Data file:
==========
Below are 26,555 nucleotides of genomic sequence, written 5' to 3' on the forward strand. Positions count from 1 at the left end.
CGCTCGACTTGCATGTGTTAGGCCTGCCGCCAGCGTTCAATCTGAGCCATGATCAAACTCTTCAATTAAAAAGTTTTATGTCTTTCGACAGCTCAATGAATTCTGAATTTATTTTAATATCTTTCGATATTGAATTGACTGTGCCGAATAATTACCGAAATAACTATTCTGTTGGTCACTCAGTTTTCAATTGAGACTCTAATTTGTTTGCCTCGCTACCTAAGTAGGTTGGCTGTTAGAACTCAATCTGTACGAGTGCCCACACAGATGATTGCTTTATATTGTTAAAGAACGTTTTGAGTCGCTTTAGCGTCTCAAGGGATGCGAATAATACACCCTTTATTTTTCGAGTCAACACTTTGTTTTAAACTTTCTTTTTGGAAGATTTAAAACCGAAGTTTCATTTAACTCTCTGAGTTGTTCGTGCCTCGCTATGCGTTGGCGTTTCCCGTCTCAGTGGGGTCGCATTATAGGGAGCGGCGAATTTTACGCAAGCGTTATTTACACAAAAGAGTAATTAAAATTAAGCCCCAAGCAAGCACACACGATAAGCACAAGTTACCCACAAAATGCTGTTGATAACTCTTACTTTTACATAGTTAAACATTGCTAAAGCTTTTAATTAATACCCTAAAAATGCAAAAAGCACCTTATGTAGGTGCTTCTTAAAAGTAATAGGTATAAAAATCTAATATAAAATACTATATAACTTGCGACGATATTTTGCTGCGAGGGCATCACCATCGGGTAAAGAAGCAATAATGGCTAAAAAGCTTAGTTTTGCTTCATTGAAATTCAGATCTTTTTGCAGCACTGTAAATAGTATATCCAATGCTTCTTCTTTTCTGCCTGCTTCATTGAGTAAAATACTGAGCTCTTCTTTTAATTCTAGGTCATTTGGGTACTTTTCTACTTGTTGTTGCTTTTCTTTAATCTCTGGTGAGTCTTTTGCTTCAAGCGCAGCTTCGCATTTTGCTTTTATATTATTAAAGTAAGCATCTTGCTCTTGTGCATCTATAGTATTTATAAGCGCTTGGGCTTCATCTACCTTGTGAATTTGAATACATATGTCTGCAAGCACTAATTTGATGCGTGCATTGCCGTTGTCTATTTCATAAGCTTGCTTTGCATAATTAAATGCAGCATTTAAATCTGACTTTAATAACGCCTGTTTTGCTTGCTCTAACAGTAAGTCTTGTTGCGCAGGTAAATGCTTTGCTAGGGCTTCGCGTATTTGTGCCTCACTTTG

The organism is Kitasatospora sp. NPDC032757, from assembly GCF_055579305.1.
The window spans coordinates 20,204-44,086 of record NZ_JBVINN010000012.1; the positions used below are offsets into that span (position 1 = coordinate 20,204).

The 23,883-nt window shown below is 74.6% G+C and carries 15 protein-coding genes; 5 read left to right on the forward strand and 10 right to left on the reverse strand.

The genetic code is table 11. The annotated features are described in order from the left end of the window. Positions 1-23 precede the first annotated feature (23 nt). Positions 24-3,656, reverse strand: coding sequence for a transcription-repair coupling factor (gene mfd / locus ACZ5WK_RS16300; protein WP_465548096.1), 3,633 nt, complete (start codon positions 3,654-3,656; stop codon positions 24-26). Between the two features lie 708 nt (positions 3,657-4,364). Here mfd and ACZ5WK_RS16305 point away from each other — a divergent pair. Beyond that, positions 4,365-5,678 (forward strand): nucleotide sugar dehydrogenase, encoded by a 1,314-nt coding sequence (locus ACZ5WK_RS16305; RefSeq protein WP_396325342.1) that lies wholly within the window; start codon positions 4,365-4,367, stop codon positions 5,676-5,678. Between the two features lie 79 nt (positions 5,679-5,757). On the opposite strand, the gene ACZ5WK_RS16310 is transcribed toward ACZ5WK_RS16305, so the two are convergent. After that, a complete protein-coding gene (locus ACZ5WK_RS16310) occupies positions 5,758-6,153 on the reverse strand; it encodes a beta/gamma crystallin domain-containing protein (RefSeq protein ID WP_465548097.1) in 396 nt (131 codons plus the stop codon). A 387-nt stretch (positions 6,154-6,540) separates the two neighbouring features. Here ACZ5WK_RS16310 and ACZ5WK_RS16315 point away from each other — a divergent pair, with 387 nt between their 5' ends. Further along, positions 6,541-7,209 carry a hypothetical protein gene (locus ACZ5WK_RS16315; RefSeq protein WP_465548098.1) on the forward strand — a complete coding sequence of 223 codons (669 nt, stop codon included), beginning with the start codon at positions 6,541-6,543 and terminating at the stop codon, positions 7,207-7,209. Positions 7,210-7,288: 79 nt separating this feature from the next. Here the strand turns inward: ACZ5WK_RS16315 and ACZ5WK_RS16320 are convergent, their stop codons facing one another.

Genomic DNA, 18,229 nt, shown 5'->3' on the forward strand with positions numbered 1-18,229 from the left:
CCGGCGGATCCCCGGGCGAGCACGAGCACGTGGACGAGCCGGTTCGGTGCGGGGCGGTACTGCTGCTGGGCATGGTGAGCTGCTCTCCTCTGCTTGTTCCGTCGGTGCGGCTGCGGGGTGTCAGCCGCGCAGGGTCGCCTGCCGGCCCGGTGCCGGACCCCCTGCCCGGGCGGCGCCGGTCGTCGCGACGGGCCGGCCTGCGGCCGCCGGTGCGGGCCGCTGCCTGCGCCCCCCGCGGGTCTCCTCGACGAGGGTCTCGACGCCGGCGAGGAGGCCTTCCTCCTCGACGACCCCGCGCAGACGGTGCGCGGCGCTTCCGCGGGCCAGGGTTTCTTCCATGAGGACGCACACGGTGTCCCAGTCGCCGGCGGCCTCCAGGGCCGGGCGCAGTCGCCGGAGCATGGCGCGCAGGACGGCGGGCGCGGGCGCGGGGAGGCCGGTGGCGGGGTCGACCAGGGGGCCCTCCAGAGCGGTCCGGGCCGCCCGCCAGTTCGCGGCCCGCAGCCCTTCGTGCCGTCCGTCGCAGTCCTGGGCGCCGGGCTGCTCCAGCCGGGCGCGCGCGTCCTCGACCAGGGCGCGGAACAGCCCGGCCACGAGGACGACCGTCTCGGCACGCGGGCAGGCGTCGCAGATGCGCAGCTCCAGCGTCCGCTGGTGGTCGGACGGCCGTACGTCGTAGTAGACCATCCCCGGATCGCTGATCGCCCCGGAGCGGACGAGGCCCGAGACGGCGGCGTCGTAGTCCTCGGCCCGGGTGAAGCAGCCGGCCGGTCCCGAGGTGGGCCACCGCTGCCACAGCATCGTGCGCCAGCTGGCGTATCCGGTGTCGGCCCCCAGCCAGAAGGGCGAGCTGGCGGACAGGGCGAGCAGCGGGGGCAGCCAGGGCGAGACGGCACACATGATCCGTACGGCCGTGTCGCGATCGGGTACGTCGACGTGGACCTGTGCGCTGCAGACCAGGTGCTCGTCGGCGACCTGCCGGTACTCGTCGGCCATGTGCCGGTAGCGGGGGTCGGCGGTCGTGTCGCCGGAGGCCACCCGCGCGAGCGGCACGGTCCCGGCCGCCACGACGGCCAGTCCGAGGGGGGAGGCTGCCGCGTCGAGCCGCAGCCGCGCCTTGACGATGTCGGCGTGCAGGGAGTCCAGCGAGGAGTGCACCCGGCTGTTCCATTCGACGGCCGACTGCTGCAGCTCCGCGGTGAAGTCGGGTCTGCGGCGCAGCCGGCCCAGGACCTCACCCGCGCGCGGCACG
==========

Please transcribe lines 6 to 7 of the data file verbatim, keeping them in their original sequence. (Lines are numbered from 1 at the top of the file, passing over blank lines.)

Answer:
The genetic code is table 11. The annotated features are described in order from the left end of the window. Positions 1-23 precede the first annotated feature (23 nt). Positions 24-3,656, reverse strand: coding sequence for a transcription-repair coupling factor (gene mfd / locus ACZ5WK_RS16300; protein WP_465548096.1), 3,633 nt, complete (start codon positions 3,654-3,656; stop codon positions 24-26). Between the two features lie 708 nt (positions 3,657-4,364). Here mfd and ACZ5WK_RS16305 point away from each other — a divergent pair. Beyond that, positions 4,365-5,678 (forward strand): nucleotide sugar dehydrogenase, encoded by a 1,314-nt coding sequence (locus ACZ5WK_RS16305; RefSeq protein WP_396325342.1) that lies wholly within the window; start codon positions 4,365-4,367, stop codon positions 5,676-5,678. Between the two features lie 79 nt (positions 5,679-5,757). On the opposite strand, the gene ACZ5WK_RS16310 is transcribed toward ACZ5WK_RS16305, so the two are convergent. After that, a complete protein-coding gene (locus ACZ5WK_RS16310) occupies positions 5,758-6,153 on the reverse strand; it encodes a beta/gamma crystallin domain-containing protein (RefSeq protein ID WP_465548097.1) in 396 nt (131 codons plus the stop codon). A 387-nt stretch (positions 6,154-6,540) separates the two neighbouring features. Here ACZ5WK_RS16310 and ACZ5WK_RS16315 point away from each other — a divergent pair, with 387 nt between their 5' ends. Further along, positions 6,541-7,209 carry a hypothetical protein gene (locus ACZ5WK_RS16315; RefSeq protein WP_465548098.1) on the forward strand — a complete coding sequence of 223 codons (669 nt, stop codon included), beginning with the start codon at positions 6,541-6,543 and terminating at the stop codon, positions 7,207-7,209. Positions 7,210-7,288: 79 nt separating this feature from the next. Here the strand turns inward: ACZ5WK_RS16315 and ACZ5WK_RS16320 are convergent, their stop codons facing one another.

Genomic DNA, 18,229 nt, shown 5'->3' on the forward strand with positions numbered 1-18,229 from the left: